MKDA’s ability to come up with creative solutions for Primus and other tenants streamlines the leasing process, says John Johnson, the corporate managing director at Studley who has worked with MKDA on four projects this year alone. On another deal, for a financial tenant seeking 30,000 square feet, “MKDA was able to show the client how the floorplate would work and showed that because of the layout, they need 10 percent less space than they needed in another building under consideration.”
For Eze Castle Integration, which provides outsourced technology solutions to the hedge-fund industry, MKDA turned a 17,450-square-foot space at 529 Fifth Ave. into a state-of-the-art technology showcase that includes a floating ceiling and a glassed-in communications room that allows potential clients to see the technology in action. “MKDA was at every meeting and were ahead of the issues,” says Vinod Paul, a managing director of Eze Castle. “Having that personal relationship, that personal touch made the difference.”
The project, notes broker Peters, “was successful to a large degree because of MKDA’s ability to design the space.”
Landlords, tenants and brokers alike give kudos to MKDA for its hands-on approach: Either Milo, Michael or Jeffrey is directly involved in each project.
The brothers, both architects, work together by playing upon their personal preferences. Thus, Michael is the buttoned-down-suit-and-tie business side of the business, while Jeffrey sees himself more as the open-collar creative force. “We really do run our own show,” Jeffrey says. “Michael does take an interest in certain parts of the company that involve business development, while I may take more of the project management side. Our father is still going full steam, and he’s handling big projects. We pretty much do the same thing but put more emphasis on certain areas, and we sometimes overlap. We each can do a project from conception to construction.”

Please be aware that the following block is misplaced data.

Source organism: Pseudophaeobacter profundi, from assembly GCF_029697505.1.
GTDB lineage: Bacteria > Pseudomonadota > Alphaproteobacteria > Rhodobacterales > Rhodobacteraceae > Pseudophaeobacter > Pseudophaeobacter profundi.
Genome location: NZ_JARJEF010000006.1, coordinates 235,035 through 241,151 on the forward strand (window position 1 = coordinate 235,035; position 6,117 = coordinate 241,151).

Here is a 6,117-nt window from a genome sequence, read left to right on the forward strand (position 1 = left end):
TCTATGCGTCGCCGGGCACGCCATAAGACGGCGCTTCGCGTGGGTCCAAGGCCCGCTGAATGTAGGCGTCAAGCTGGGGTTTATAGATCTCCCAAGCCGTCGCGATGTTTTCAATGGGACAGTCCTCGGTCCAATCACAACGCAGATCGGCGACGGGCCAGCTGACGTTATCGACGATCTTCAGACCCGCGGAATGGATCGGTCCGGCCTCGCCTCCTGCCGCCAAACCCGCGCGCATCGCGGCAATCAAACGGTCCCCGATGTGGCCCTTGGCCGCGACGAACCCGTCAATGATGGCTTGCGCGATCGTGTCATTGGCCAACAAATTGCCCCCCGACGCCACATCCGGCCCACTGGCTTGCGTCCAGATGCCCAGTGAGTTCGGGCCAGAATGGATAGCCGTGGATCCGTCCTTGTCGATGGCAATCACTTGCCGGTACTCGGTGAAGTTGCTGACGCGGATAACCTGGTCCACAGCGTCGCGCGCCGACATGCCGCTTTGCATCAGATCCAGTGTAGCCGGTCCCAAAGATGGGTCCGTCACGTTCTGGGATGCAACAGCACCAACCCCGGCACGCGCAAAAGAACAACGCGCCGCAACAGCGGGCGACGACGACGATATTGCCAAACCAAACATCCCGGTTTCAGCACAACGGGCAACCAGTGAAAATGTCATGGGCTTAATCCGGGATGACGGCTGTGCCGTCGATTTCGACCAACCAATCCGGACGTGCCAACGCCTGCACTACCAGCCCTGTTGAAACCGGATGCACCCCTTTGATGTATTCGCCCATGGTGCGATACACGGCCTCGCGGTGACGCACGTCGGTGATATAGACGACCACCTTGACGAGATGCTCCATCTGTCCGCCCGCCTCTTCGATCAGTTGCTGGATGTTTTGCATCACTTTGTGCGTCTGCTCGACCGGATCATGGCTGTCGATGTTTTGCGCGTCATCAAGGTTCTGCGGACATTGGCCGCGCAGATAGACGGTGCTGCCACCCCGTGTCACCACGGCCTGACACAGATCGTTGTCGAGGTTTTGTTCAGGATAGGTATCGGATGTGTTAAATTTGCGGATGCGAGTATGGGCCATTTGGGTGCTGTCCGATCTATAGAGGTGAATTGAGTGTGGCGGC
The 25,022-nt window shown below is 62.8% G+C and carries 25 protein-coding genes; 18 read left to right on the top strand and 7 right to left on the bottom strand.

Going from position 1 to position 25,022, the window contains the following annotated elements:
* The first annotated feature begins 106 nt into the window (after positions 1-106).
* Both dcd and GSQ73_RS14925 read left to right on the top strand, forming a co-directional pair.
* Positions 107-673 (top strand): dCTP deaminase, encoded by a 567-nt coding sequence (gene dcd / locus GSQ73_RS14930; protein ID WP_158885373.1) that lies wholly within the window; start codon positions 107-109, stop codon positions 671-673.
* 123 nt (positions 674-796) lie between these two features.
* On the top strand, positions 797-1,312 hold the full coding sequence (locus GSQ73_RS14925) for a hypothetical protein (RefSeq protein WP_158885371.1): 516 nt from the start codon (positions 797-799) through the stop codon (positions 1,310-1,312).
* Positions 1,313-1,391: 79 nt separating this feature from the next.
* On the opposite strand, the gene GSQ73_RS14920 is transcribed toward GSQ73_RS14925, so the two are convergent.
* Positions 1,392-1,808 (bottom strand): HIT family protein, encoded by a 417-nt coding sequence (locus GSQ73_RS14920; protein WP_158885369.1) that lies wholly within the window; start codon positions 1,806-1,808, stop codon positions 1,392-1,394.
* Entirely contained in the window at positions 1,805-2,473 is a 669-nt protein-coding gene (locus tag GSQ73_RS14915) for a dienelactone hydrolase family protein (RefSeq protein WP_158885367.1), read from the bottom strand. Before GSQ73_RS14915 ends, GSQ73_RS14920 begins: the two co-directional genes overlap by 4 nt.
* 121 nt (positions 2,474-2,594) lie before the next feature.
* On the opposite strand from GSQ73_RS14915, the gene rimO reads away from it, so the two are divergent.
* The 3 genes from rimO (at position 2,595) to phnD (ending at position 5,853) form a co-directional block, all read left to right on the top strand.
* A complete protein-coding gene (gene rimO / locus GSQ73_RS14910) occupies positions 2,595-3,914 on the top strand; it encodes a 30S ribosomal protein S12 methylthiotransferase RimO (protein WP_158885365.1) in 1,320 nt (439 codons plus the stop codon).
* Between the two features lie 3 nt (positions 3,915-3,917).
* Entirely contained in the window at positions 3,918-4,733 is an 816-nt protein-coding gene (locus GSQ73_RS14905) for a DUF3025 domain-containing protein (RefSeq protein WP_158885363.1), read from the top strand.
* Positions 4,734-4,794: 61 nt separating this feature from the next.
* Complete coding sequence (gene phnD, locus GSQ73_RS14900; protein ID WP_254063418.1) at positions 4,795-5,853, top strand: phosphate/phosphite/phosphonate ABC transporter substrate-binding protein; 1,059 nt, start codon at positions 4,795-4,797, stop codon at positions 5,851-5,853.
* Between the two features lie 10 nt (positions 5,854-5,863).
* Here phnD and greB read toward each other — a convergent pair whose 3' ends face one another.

The fact that the principals are on call 24/7 is what really impressed O’Connor. “When you called, you dealt with Michael,” he says. You weren’t shuffled off to someone else.”
It is this accessibility that “promotes deals,” adds Sealy.
Peters agrees, saying, “For brokers, MKDA gives peace of mind from beginning to end. They are successful at getting everything done on time and keeping everyone in the loop.”
Quality and service – and longevity – are repeated themes in the history of the firm, which was founded in 1959 as a one-person shop.
“Their father got the ball rolling,” says Michael Laginestra, vice chairman of CB Richard Ellis, who began working with MKDA two decades ago. “And Michael pushed it up the hill and has taken it to a new level.”
It was the vast experience of MKDA that led Montalvo to choose MKDA for the Moody’s KMV move. “It was my first experience with a build-out,” she says. “I needed one-stop shopping – and that’s what I got. MKDA did the architectural and design work and worked with the general contractor. I would recommend MKDA as a partner.”
As MKDA goes forward, it will continue to build on its rich reputation. The new office in Stamford is only the beginning of Michael and Jeffrey’s plans. “We’re going to have more of a partnership with the real estate owner or broker,” Jeffrey says. “It’s going to be much more of a team effort, where we all go in as a team and have a closer working relationship with the contractor, broker and architectural firm to create a much more fluid way of working. This is something we’ve done from day one, but people now are beginning to realize that expertise and how it can be helpful to them to move tenants into a building much easier and quicker.”
After all, Michael adds, designing for the commercial market is all about flexibility. “In the real estate world, the future has to be planned for in the present, so in every deal we do, we try to plan two to five years down the road.”
(From the Cover of Real Estate New York, Fall 2006)